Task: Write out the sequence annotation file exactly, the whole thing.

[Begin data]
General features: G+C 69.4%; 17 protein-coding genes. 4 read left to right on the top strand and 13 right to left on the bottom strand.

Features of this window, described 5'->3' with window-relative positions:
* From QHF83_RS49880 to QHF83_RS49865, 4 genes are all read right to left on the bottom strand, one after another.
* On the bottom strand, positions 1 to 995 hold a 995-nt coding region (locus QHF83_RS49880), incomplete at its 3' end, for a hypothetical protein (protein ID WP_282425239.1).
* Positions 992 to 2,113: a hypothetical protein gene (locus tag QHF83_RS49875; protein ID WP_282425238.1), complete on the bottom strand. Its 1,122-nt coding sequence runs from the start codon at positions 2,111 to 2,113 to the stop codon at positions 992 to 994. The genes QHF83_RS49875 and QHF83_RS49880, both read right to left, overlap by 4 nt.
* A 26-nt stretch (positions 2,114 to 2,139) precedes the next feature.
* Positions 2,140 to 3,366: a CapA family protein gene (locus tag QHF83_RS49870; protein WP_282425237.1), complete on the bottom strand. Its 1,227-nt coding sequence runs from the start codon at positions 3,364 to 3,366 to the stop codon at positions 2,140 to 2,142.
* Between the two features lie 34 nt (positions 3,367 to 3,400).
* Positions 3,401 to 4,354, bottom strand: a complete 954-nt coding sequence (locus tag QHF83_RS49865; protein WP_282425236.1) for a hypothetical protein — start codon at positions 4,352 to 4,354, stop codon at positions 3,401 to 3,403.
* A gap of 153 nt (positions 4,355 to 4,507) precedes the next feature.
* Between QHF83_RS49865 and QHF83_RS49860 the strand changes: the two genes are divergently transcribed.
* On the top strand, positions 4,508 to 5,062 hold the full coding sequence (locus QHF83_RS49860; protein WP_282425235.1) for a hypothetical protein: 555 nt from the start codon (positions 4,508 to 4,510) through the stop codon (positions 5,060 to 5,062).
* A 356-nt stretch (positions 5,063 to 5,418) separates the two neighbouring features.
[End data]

General features: G+C 69.4%; 17 protein-coding genes. 4 read left to right on the top strand and 13 right to left on the bottom strand.

Features of this window, described 5'->3' with window-relative positions:
* From QHF83_RS49880 to QHF83_RS49865, 4 genes are all read right to left on the bottom strand, one after another.
* On the bottom strand, positions 1 to 995 hold a 995-nt coding region (locus QHF83_RS49880), incomplete at its 3' end, for a hypothetical protein (protein ID WP_282425239.1).
* Positions 992 to 2,113: a hypothetical protein gene (locus tag QHF83_RS49875; protein ID WP_282425238.1), complete on the bottom strand. Its 1,122-nt coding sequence runs from the start codon at positions 2,111 to 2,113 to the stop codon at positions 992 to 994. The genes QHF83_RS49875 and QHF83_RS49880, both read right to left, overlap by 4 nt.
* A 26-nt stretch (positions 2,114 to 2,139) precedes the next feature.
* Positions 2,140 to 3,366: a CapA family protein gene (locus tag QHF83_RS49870; protein WP_282425237.1), complete on the bottom strand. Its 1,227-nt coding sequence runs from the start codon at positions 3,364 to 3,366 to the stop codon at positions 2,140 to 2,142.
* Between the two features lie 34 nt (positions 3,367 to 3,400).
* Positions 3,401 to 4,354, bottom strand: a complete 954-nt coding sequence (locus tag QHF83_RS49865; protein WP_282425236.1) for a hypothetical protein — start codon at positions 4,352 to 4,354, stop codon at positions 3,401 to 3,403.
* A gap of 153 nt (positions 4,355 to 4,507) precedes the next feature.
* Between QHF83_RS49865 and QHF83_RS49860 the strand changes: the two genes are divergently transcribed.
* On the top strand, positions 4,508 to 5,062 hold the full coding sequence (locus QHF83_RS49860; protein WP_282425235.1) for a hypothetical protein: 555 nt from the start codon (positions 4,508 to 4,510) through the stop codon (positions 5,060 to 5,062).
* A 356-nt stretch (positions 5,063 to 5,418) separates the two neighbouring features.